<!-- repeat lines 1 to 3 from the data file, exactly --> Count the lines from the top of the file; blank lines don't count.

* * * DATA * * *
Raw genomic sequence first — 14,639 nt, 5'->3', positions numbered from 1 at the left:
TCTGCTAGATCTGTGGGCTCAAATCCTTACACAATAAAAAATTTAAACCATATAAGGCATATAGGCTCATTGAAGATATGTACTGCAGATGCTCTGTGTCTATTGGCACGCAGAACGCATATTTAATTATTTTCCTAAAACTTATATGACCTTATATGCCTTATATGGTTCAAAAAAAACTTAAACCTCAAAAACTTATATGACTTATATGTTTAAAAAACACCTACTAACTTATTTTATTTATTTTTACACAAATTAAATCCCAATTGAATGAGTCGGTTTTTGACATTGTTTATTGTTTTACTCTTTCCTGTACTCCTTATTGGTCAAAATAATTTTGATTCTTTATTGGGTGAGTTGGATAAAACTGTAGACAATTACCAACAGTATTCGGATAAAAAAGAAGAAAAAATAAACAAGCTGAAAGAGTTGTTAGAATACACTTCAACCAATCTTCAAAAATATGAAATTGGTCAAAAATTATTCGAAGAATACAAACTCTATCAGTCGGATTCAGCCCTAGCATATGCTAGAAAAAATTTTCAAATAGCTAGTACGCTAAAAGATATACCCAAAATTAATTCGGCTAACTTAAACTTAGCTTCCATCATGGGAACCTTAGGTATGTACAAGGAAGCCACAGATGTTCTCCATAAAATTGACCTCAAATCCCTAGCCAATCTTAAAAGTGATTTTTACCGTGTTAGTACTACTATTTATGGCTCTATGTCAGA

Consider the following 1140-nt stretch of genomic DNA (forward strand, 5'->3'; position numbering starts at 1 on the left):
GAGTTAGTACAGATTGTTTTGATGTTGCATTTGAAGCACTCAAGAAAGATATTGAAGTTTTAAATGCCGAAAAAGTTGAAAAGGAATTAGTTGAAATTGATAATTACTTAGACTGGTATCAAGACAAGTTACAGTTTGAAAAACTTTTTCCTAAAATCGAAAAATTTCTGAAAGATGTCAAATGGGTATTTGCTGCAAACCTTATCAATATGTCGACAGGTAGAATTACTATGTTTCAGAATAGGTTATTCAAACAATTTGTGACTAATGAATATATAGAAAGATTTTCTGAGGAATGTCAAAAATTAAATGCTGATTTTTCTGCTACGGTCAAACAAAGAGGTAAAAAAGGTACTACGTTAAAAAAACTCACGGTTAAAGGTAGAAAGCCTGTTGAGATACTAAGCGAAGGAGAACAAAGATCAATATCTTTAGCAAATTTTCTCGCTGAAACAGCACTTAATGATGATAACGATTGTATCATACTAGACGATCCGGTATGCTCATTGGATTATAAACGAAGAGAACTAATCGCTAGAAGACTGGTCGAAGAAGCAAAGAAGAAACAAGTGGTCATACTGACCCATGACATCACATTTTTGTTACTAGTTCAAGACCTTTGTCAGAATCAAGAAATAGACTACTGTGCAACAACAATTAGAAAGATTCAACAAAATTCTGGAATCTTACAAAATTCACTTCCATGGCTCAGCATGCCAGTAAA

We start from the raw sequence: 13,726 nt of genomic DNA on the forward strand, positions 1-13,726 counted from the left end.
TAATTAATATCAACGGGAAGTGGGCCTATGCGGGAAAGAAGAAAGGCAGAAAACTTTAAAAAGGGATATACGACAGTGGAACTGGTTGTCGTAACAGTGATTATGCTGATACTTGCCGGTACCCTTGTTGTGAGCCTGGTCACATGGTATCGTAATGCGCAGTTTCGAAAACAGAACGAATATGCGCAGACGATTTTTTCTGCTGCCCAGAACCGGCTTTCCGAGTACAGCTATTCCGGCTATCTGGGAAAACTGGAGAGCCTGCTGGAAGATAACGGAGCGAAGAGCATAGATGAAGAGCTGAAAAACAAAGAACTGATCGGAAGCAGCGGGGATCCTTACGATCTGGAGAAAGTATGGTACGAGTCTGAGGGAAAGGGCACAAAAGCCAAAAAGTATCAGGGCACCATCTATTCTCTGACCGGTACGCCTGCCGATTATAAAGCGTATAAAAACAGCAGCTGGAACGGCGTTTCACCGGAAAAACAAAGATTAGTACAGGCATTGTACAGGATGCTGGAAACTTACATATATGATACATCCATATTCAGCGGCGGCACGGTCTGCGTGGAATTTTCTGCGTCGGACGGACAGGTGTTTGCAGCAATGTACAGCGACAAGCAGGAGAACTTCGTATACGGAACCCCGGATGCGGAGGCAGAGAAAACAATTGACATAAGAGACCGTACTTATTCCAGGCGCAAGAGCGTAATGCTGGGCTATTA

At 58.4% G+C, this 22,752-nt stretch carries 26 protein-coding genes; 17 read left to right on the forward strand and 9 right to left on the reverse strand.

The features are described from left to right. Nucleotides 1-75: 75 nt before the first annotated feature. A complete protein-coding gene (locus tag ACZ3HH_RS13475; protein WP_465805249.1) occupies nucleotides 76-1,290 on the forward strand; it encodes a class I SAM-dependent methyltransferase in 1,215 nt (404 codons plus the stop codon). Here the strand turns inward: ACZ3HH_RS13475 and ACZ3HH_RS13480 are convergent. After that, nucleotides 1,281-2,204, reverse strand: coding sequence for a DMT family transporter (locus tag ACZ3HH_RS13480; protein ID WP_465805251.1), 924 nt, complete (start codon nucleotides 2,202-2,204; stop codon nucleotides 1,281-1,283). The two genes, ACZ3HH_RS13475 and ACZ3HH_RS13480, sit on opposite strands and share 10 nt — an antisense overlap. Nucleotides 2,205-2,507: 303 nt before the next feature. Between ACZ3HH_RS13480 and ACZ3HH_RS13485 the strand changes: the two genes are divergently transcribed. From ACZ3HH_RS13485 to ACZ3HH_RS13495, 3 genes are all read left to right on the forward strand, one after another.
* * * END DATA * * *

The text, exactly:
Raw genomic sequence first — 14,639 nt, 5'->3', positions numbered from 1 at the left:
TCTGCTAGATCTGTGGGCTCAAATCCTTACACAATAAAAAATTTAAACCATATAAGGCATATAGGCTCATTGAAGATATGTACTGCAGATGCTCTGTGTCTATTGGCACGCAGAACGCATATTTAATTATTTTCCTAAAACTTATATGACCTTATATGCCTTATATGGTTCAAAAAAAACTTAAACCTCAAAAACTTATATGACTTATATGTTTAAAAAACACCTACTAACTTATTTTATTTATTTTTACACAAATTAAATCCCAATTGAATGAGTCGGTTTTTGACATTGTTTATTGTTTTACTCTTTCCTGTACTCCTTATTGGTCAAAATAATTTTGATTCTTTATTGGGTGAGTTGGATAAAACTGTAGACAATTACCAACAGTATTCGGATAAAAAAGAAGAAAAAATAAACAAGCTGAAAGAGTTGTTAGAATACACTTCAACCAATCTTCAAAAATATGAAATTGGTCAAAAATTATTCGAAGAATACAAACTCTATCAGTCGGATTCAGCCCTAGCATATGCTAGAAAAAATTTTCAAATAGCTAGTACGCTAAAAGATATACCCAAAATTAATTCGGCTAACTTAAACTTAGCTTCCATCATGGGAACCTTAGGTATGTACAAGGAAGCCACAGATGTTCTCCATAAAATTGACCTCAAATCCCTAGCCAATCTTAAAAGTGATTTTTACCGTGTTAGTACTACTATTTATGGCTCTATGTCAGA

Consider the following 1140-nt stretch of genomic DNA (forward strand, 5'->3'; position numbering starts at 1 on the left):